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Resources tagged with Creating and manipulating expressions and formulae similar to Equilateral Areas:

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Broad Topics > Algebraic expressions, equations and formulae > Creating and manipulating expressions and formulae

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Semi-square

Age 14 to 16 Challenge Level:

What is the ratio of the area of a square inscribed in a semicircle to the area of the square inscribed in the entire circle?

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Nicely Similar

Age 14 to 16 Challenge Level:

If the hypotenuse (base) length is 100cm and if an extra line splits the base into 36cm and 64cm parts, what were the side lengths for the original right-angled triangle?

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Three Four Five

Age 14 to 16 Challenge Level:

Two semi-circles (each of radius 1/2) touch each other, and a semi-circle of radius 1 touches both of them. Find the radius of the circle which touches all three semi-circles.

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The Pillar of Chios

Age 14 to 16 Challenge Level:

Semicircles are drawn on the sides of a rectangle. Prove that the sum of the areas of the four crescents is equal to the area of the rectangle.

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Salinon

Age 14 to 16 Challenge Level:

This shape comprises four semi-circles. What is the relationship between the area of the shaded region and the area of the circle on AB as diameter?

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Sitting Pretty

Age 14 to 16 Challenge Level:

A circle of radius r touches two sides of a right angled triangle, sides x and y, and has its centre on the hypotenuse. Can you prove the formula linking x, y and r?

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The Medieval Octagon

Age 14 to 16 Challenge Level:

Medieval stonemasons used a method to construct octagons using ruler and compasses... Is the octagon regular? Proof please.

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Lens Angle

Age 14 to 16 Challenge Level:

Find the missing angle between the two secants to the circle when the two angles at the centre subtended by the arcs created by the intersections of the secants and the circle are 50 and 120 degrees.

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Generating Triples

Age 14 to 16 Challenge Level:

Sets of integers like 3, 4, 5 are called Pythagorean Triples, because they could be the lengths of the sides of a right-angled triangle. Can you find any more?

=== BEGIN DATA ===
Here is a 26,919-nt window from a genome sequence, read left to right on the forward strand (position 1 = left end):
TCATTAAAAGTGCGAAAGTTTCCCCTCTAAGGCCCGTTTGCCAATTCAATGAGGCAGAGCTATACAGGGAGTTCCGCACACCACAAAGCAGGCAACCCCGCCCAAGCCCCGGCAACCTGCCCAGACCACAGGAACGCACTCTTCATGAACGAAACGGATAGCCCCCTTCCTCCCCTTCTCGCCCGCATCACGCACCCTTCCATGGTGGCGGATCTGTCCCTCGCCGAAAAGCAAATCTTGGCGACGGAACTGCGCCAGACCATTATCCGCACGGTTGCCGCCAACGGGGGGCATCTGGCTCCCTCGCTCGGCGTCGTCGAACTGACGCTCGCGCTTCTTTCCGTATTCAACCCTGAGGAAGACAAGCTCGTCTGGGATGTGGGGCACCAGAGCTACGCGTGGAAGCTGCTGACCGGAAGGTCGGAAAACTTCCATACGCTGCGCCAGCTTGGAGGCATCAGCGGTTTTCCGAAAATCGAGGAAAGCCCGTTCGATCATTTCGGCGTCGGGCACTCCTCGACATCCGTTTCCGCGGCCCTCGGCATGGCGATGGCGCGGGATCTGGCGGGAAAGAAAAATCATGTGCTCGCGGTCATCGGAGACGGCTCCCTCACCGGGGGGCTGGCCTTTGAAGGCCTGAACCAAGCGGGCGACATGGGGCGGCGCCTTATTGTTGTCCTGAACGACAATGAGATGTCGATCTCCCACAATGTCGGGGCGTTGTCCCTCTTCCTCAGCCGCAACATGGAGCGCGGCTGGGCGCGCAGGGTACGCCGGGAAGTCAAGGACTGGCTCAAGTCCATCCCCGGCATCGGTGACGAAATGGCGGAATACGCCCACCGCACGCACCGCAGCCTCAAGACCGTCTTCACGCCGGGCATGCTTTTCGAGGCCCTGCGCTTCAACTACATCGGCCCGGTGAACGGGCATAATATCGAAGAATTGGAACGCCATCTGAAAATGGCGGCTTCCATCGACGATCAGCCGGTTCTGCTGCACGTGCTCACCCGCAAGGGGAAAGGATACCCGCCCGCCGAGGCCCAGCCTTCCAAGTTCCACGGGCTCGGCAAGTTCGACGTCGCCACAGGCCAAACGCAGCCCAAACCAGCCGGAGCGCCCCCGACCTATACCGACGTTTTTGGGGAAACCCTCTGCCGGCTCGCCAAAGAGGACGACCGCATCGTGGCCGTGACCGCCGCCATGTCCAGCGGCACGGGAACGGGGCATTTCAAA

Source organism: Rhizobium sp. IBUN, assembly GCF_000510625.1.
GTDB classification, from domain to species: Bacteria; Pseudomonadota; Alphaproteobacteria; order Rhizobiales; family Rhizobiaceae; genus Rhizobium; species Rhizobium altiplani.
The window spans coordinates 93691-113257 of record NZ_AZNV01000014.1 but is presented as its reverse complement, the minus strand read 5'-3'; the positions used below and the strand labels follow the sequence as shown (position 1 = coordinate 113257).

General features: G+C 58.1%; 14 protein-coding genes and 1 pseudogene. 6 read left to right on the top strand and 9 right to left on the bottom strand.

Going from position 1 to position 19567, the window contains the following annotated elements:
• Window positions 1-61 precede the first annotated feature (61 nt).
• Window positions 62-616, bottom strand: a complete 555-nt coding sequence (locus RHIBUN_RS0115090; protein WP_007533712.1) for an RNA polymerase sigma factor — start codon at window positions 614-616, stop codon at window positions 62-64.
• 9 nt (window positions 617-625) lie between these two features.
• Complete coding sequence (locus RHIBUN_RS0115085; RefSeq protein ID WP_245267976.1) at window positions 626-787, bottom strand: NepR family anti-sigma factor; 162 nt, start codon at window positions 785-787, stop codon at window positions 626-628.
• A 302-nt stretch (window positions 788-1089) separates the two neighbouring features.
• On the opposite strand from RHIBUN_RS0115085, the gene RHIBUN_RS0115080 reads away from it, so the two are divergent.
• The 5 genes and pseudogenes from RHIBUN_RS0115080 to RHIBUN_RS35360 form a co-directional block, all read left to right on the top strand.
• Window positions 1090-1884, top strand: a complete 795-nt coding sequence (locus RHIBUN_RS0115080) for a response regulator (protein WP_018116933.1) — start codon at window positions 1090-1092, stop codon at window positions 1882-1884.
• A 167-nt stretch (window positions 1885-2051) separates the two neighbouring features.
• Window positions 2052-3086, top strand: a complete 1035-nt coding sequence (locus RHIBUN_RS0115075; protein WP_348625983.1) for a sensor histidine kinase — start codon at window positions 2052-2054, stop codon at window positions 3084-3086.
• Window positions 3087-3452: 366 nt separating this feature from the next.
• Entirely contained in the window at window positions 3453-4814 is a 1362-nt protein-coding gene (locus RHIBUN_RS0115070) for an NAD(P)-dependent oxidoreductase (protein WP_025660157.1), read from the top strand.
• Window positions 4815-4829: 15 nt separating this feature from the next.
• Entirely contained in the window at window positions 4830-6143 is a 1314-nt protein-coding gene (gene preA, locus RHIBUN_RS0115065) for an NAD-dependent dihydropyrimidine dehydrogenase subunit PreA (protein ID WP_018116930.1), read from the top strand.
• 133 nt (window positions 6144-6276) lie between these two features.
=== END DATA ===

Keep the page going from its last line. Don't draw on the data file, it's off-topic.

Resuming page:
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Pick's Theorem

Age 14 to 16 Challenge Level:

Polygons drawn on square dotty paper have dots on their perimeter (p) and often internal (i) ones as well. Find a relationship between p, i and the area of the polygons.

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Pythagoras Proofs

Age 14 to 16 Challenge Level:

Can you make sense of these three proofs of Pythagoras' Theorem?

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Algebra Match

Age 11 to 16 Challenge Level:

A task which depends on members of the group noticing the needs of others and responding.

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Square Pizza

Age 14 to 16 Challenge Level:

Can you show that you can share a square pizza equally between two people by cutting it four times using vertical, horizontal and diagonal cuts through any point inside the square?

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Pareq Calc

Age 14 to 16 Challenge Level:

Triangle ABC is an equilateral triangle with three parallel lines going through the vertices. Calculate the length of the sides of the triangle if the perpendicular distances between the parallel. . . .

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Multiplication Square

Age 14 to 16 Challenge Level:

Pick a square within a multiplication square and add the numbers on each diagonal. What do you notice?

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Always the Same

Age 11 to 14 Challenge Level:

Arrange the numbers 1 to 16 into a 4 by 4 array. Choose a number. Cross out the numbers on the same row and column. Repeat this process. Add up you four numbers. Why do they always add up to 34?

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Always Perfect

Age 14 to 16 Challenge Level:

Show that if you add 1 to the product of four consecutive numbers the answer is ALWAYS a perfect square.

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There and Back

Age 14 to 16 Challenge Level:

Brian swims at twice the speed that a river is flowing, downstream from one moored boat to another and back again, taking 12 minutes altogether. How long would it have taken him in still water?

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Think of Two Numbers

Age 11 to 14 Challenge Level:

Think of two whole numbers under 10, and follow the steps. I can work out both your numbers very quickly. How?

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Perimeter Expressions

Age 11 to 14 Challenge Level:

Create some shapes by combining two or more rectangles. What can you say about the areas and perimeters of the shapes you can make?

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Areas of Parallelograms

Age 14 to 16 Challenge Level:

Can you find the area of a parallelogram defined by two vectors?

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Leonardo's Problem

Age 14 to 18 Challenge Level:

A, B & C own a half, a third and a sixth of a coin collection. Each grab some coins, return some, then share equally what they had put back, finishing with their own share. How rich are they?

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Inside Outside

Age 14 to 16 Challenge Level:

Balance the bar with the three weight on the inside.

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Regular Hexagon Loops

Age 11 to 14 Challenge Level: